All Items : Antiques : Regional Art : Ancient World : Greek : Pre AD 1000 item #1315566
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This powerful looking piece is a Greek applique of Zeus, and dates to the Classical Period, circa late 5th century B.C. This piece is approximately 2.5 inches high, by 2.25 inches wide, by 1.1 inches in relief. This piece is also complete, and has no repair/restoration. This piece has an even dark gray patina, along with some spotty light brown iron oxide and dark green cuprite deposits. This piece was an applique likely for a large vessel such as a hydria, or possibly a volute krater, and likely fit on the main body of the vessel below a handle attachment. This piece was cast in a mold, and has great facial detail with individual beard and hair curls. There is also a laurel-leaf diadem seen in the hair, and this is an attribute of the Greek god Zeus. This piece is a scarce example, and is made from a lead-alloy metal which is occasionally seen in vessel additions of this type. This piece was made with a great deal of skill, as this piece has a great deal of detail. The fine facial detail as seen on this piece is also accented by the extremely high relief of the piece. This high degree of detail is also not normally seen on the more common analogous bronze examples of this type of piece. This piece is an exceptional "Classical Period" applique, and was part of a larger work that was of exceptional artistic style and workmanship. This piece is also set on a custom Plexiglas display stand, and can easily be removed by sliding it up from the two support pins. Ex: Private New York collection, circa 1980's. Ex: Fortuna Fine Arts, New York. I certify that this piece is authentic as to date, culture, and condition:
All Items : Antiques : Regional Art : Ancient World : Greek : Pre AD 1000 item #1388722
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This beautiful piece is a Greek terracotta of a nude Aphrodite, and dates to the Hellenistic Period, circa 2nd-1st century B.C. This piece is approximately 5.75 inches high, and is mounted on a custom steel and Plexiglas stand. On the stand it is approximately 8 inches high. This esoteric piece was mold made, and was finished with detailed sculpting. This piece is a nude Aphrodite that is portrayed emerging from her bath, and this beautiful piece was modeled after the renowned 4th century B.C. masterpiece known as the Cnidian Aphrodite by Praxiteles, who in portraying the goddess as she emerges from her bath, epitomized the ancient ideal of feminine sensuality. Kozloff and Mitten commented in "The Gods delight, The Human Figure in Classical Bronze, p. 106", that the universal attraction of this pose can be summarized in the psychology of the experience from that of the viewer, in that: "the viewer became, in essence, a voyeur, allowed to behold something that was at once enticing and forbidden." Kozloff further elaborates: "from each point of view, a special aspect of her beauty is stressed; the face from the left, the buttocks from the back, the breasts from the right, and the pelvis from the front. Her gestures are decorous, and her pose is convincingly self-protective." The Aphrodite offered here is also seen crouched down while looking away to see if she was seen emerging from her bath. Her hair is also pulled back into a bun, which is also very detailed. Her nude body is also perfectly molded, and there are few Hellenistic Greek terracottas that are completely nude, as most are draped to some degree. This piece is also intact and is complete, save for sections of her missing arms and her lower extremities. Overall, this esoteric piece is of a type that is seldom seen on the market, and displays exceptional artistic style. Ex: Munzen and Medaillen AG, Basel, Switzerland, circa 1960's. Ex: Private German collection, circa 2000's. (Note: Additional documentation is available to the purchaser, including EU Export and US Customs Import documentation.) I certify that this piece is authentic as to date, culture, and condition:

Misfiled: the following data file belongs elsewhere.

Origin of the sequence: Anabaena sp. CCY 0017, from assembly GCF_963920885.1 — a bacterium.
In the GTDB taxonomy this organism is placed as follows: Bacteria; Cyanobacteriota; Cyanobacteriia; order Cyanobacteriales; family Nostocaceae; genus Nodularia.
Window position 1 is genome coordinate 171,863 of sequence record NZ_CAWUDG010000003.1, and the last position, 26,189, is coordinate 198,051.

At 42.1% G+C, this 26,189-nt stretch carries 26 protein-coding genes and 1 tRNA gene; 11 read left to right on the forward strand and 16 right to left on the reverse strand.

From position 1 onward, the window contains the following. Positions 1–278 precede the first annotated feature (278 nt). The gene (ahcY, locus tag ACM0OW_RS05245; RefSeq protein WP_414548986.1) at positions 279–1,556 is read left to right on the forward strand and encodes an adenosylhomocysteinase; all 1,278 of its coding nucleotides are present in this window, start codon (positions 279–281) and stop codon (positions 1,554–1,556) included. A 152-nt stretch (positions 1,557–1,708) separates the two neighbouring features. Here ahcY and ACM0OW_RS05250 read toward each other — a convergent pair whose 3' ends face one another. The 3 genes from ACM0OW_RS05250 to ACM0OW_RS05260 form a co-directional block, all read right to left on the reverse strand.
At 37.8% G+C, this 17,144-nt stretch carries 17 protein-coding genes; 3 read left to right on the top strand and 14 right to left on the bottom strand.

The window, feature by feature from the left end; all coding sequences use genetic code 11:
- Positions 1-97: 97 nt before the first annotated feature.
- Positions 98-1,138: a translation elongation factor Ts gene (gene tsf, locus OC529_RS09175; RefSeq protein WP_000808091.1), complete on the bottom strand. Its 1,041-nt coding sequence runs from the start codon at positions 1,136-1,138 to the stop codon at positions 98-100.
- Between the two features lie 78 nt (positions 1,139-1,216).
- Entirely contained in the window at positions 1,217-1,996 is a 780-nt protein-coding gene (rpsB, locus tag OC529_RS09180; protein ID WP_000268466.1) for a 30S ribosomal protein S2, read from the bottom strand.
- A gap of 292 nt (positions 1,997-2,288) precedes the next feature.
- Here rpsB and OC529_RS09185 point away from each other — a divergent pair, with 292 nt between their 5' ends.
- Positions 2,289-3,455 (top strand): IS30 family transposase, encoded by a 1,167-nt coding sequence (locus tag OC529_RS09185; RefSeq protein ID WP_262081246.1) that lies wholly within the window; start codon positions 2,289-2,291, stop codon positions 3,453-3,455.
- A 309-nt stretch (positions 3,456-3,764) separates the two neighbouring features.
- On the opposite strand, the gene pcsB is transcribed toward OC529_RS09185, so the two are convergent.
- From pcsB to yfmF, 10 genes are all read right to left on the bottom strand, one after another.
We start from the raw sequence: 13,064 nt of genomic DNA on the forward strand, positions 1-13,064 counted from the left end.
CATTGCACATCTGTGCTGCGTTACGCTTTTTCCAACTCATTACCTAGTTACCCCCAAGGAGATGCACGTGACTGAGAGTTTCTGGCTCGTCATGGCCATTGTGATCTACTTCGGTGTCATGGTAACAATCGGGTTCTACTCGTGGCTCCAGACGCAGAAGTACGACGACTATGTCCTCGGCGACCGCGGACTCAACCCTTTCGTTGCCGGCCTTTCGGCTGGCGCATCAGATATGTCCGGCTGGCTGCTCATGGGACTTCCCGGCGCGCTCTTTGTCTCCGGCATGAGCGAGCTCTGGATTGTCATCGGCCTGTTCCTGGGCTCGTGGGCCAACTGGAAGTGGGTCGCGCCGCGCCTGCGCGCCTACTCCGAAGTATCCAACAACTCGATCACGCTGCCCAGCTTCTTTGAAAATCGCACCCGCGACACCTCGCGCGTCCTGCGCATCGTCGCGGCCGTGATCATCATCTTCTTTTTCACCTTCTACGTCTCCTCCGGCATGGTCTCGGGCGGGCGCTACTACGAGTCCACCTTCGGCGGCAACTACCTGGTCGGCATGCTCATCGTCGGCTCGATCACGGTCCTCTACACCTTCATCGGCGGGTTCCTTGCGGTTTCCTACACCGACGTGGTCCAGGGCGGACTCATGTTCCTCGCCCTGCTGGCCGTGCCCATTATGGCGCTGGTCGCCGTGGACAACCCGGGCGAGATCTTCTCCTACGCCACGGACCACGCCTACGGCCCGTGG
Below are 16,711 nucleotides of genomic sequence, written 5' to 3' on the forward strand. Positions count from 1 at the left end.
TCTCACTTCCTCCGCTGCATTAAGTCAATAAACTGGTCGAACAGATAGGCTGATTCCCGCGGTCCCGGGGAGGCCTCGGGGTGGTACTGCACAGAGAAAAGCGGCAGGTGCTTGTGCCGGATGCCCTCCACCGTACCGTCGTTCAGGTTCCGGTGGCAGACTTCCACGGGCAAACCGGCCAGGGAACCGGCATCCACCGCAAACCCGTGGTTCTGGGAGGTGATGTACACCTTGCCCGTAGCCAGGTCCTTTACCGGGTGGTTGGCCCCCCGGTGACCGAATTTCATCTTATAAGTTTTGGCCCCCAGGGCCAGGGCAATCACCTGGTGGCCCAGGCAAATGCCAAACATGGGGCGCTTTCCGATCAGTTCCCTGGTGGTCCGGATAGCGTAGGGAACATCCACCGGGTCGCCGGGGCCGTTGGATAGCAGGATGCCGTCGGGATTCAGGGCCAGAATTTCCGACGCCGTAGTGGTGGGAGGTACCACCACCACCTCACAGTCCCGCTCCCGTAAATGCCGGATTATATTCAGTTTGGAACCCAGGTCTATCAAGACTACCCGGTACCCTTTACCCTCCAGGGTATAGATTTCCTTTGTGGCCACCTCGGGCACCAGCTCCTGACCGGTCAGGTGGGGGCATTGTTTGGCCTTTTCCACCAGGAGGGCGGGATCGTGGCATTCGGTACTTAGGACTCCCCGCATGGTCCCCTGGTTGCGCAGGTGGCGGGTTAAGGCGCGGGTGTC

All Items : Antiques : Regional Art : Ancient World : Greek : Pre AD 1000 item #1333672
Apolonia Ancient Art
$785.00
These ten little miniature Corinthian ceramics date circa 600-550 B.C., and are miniature ceramics that are votive in nature. They are approximately .75 inches high, by 2.8 inches wide for the near identical five (5) skyphoi; 1.5 inches high, by 2.5 inches wide for the larger skyphos; 1.2 inches high, by 1.25 inches wide for the two kantharos; 1.25 inches high, by 1.8 inches wide for the smaller hydria; and 2.9 inches high, by 2.5 inches wide for the larger hydria. One of the kantharos and the larger hydria have a black glaze, and the balance of the pieces have a light tan buff surface, with some added dark brown and light red line design. These miniature pieces are scarce on the market, as they are votive, and reflect a trend in Corinthian pottery production of miniature vessels that seem to have been created exclusively as votives. Their small size precludes any practical use or function, and various examples of skyphoi and other vessel shapes have been found in a variety of sanctuaries and sacred places. These type of pieces have also played a role in the ritual activity at these sites. These pieces are all intact, save for a missing handle on one of the kantharos, and some minute chips seen on the larger hydria. Overall, these ten pieces are a superb group that also has some light mineral deposits and root marking, and best represent a sacred ritual as there are three different ceramic types seen within the group. (Another group of seven pieces was sold at Sotheby's Antiquities, London, Feb. 1987, no. 227. 800-100 pounds estimates.) These pieces also come with a custom display stand. Ex: Private New York collection, circa 1990's. Ex: Fortuna Fine Arts, New York. (Note: Additional documentation is available to the purchaser.) I certify that these pieces are authentic as to date, culture, and condition: